I've never been really obese, but I have often ventured in and out of the land of Flabbesia. I've done the up-and-down thing.
Losing weight? No problem. This time, I dropped ten pounds in three weeks. Nothing new. This advantage has been a bit of a disadvantage to me: "Well, I can drop the weight any time," I say, as I dive into a gallon of ice cream. Literally. Dive in. And chew my way out.
As far as appearance, when I gain weight, people start asking me if I have been lifting weights. I short, I am cursed/blessed with proportional weight-gain. I can carry it off -- to an extent.
"You're not fat," people say, kindly. But I know the numbers.
Sadly, like many who battle with the bulk, I do tend to find myself right up there again after a while.
I recently posted about my weight loss on Facebook:
"This just in: Down 10.5 pounds. Still fat. Will continue to update."
I did it, like I always do, with Weight Watchers. Some online conversation ensued about weight loss. My sister, who has managed to lose weight and keep it off for many years, speculated that perhaps Weight Watchers is missing something -- that it is not meeting my needs. This, of course, is from someone with self-discipline. Someone who can say, as I have heard her proclaim, wisely: "I order the small fries, because, if I order the large fries, I'm still going to want more anyway...so why eat the extra calories to wind up in the same frame of mind?"
This is excellent logic. This is effective logic for my sister. But she, unlike myself, is not a mindless "eating machine."
|Me, at dinner.|
Like a person who has been possessed and taken on a hedonistic joyride by an evil spirit or by some alien creature, I often "wake up" and find myself forty pounds heavier. I am not conscious of my indulgences, only of -- when it is too late -- their uncomfortable consequences. I weep into my fat little hands and then wail up to the heavens [crane shot in the rain]: "WHAAAAAAYYYYYYY?"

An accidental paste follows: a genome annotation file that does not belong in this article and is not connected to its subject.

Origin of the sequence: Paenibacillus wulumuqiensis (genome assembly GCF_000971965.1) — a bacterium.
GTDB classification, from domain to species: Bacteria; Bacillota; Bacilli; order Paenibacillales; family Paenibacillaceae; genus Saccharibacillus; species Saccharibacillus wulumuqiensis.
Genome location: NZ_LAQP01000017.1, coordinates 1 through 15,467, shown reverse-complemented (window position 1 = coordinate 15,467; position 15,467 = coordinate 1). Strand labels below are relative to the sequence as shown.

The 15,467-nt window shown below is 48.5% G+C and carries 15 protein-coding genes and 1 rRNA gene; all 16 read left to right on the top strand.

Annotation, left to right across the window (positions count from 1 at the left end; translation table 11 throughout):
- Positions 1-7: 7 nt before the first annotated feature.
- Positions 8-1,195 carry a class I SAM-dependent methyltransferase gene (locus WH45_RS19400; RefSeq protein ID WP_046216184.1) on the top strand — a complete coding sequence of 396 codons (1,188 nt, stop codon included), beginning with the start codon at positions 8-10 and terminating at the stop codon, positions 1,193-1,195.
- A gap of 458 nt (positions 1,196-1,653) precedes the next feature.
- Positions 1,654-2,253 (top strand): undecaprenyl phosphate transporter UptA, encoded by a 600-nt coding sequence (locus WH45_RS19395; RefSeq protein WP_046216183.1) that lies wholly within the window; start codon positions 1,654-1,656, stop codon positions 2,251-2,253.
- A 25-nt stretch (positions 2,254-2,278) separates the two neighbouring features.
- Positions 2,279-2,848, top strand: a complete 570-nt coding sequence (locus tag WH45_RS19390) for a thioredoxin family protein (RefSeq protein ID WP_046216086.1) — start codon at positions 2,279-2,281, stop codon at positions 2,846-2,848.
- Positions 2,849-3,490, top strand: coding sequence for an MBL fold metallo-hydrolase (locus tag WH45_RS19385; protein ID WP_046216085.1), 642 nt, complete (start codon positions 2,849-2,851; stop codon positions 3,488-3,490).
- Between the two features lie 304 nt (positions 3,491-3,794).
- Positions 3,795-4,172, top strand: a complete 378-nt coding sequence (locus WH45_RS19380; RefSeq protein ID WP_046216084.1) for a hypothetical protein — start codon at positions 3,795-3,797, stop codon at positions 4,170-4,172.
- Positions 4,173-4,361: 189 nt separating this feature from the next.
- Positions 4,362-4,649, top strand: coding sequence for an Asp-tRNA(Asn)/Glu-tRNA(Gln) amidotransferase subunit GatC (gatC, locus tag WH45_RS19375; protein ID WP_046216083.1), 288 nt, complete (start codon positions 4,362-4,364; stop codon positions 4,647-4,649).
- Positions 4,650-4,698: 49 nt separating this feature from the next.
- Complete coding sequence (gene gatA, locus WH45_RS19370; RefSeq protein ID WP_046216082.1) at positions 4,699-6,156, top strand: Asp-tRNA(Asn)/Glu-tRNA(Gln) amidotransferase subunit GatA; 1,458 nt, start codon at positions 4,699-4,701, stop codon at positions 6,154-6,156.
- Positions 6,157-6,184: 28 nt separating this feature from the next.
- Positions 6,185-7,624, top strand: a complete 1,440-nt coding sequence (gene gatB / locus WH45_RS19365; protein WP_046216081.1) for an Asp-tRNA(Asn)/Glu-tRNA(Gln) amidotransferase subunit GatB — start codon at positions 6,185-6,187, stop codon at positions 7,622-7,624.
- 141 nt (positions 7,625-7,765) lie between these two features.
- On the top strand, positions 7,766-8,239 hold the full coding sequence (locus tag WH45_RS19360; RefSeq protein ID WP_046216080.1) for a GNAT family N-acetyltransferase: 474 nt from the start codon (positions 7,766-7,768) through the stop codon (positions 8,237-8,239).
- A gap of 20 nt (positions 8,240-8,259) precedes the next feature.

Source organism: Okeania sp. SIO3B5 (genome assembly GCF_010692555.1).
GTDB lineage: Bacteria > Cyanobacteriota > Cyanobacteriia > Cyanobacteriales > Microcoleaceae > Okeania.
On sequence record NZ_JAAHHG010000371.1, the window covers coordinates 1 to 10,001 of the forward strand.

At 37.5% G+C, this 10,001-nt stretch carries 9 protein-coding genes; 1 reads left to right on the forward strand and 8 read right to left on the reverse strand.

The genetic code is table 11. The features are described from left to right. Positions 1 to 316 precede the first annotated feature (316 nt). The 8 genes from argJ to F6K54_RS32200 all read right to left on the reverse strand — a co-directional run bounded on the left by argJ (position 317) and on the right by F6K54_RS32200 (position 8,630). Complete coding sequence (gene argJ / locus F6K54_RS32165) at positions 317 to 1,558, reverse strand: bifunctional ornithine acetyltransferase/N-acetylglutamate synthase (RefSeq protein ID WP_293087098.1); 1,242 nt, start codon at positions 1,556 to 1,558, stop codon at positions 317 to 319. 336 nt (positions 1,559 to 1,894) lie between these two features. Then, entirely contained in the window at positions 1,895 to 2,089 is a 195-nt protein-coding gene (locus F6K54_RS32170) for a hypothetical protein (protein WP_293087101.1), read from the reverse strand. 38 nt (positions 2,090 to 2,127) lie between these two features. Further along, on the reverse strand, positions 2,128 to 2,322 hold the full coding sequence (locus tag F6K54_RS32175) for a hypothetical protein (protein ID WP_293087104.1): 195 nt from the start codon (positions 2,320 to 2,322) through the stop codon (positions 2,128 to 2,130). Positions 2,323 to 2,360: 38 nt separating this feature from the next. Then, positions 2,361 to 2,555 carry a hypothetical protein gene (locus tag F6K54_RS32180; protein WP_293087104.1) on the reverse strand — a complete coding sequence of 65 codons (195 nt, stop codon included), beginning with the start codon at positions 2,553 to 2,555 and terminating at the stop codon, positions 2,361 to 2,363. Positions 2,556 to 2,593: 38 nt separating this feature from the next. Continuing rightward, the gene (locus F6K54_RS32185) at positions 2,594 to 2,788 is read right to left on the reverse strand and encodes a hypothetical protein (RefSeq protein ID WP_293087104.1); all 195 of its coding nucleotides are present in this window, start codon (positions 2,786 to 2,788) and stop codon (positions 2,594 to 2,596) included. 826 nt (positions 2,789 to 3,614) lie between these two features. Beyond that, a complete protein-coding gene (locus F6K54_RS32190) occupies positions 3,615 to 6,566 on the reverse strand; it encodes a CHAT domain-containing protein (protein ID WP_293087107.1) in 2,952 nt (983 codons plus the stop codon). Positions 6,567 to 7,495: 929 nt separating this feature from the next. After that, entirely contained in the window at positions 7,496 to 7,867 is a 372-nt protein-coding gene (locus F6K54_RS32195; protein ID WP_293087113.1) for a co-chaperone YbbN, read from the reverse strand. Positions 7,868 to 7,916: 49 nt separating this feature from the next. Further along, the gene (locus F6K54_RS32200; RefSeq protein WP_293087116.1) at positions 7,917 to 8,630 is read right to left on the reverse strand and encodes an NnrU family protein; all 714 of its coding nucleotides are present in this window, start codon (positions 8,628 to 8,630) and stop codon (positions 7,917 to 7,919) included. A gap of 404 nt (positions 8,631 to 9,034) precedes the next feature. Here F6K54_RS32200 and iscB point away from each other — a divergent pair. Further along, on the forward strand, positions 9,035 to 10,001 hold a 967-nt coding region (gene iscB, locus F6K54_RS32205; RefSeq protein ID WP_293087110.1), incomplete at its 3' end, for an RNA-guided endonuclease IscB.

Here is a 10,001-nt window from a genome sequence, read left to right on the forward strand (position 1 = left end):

There is no thought in my eating. There is only "yum" or "not-yum." There is no chin-scratching discernment of a hint of tarragon playing beneath ribbons of flavor in a beparsleyed dish. There is only "MMPF. GOOOOD." or "PTOOEY."
So, to my sister who thinks Weight Watchers might be missing something I need, I say, no. I cannot be philosophical about needs and fulfillment. What I need is structure. What I need is graphic and literal accountability. Control, with food, will never become a natural habit for me. Not with food.
Nope. For me it is simple: start keeping track and never stop. That's it. Weight Watchers, as most know, is reasonable. I follow what they say. I am a shark on a leash for the rest of my days. I'm cool with that.
My wife often says that she does not want to spend her life worrying about what she eats -- keeping track of every bit. Well, neither do I. But a mindless eater must keep track. She is capable of what she seeks. She loves fruits and veggies. She is not a glutton. She and I are different in that way. I wish I were more like her when it comes to food.
But the way I see it, I am slated for a life of keeping track of "points." For me, there can be no transition into "eating sensibly." Even the phrase itself implies a "sense" of what one is doing when one eats -- a thought process behind the deed.
When is the last time you saw a tiger shark in conversation with a hammerhead?
"[burps] Man," says Tiger. "I need to cut down on the seals. Too fatty."
"True dat," says Hammer. "They give me indigestion. I'm going on an all-seaweed diet."
It would be against their nature. Won't happen. The only way to change their diet would be to put them in a tank and to feed them only what is good for them. So be it.
The only thing that worries me is that a Great White has never survived in captivity. Ah, well.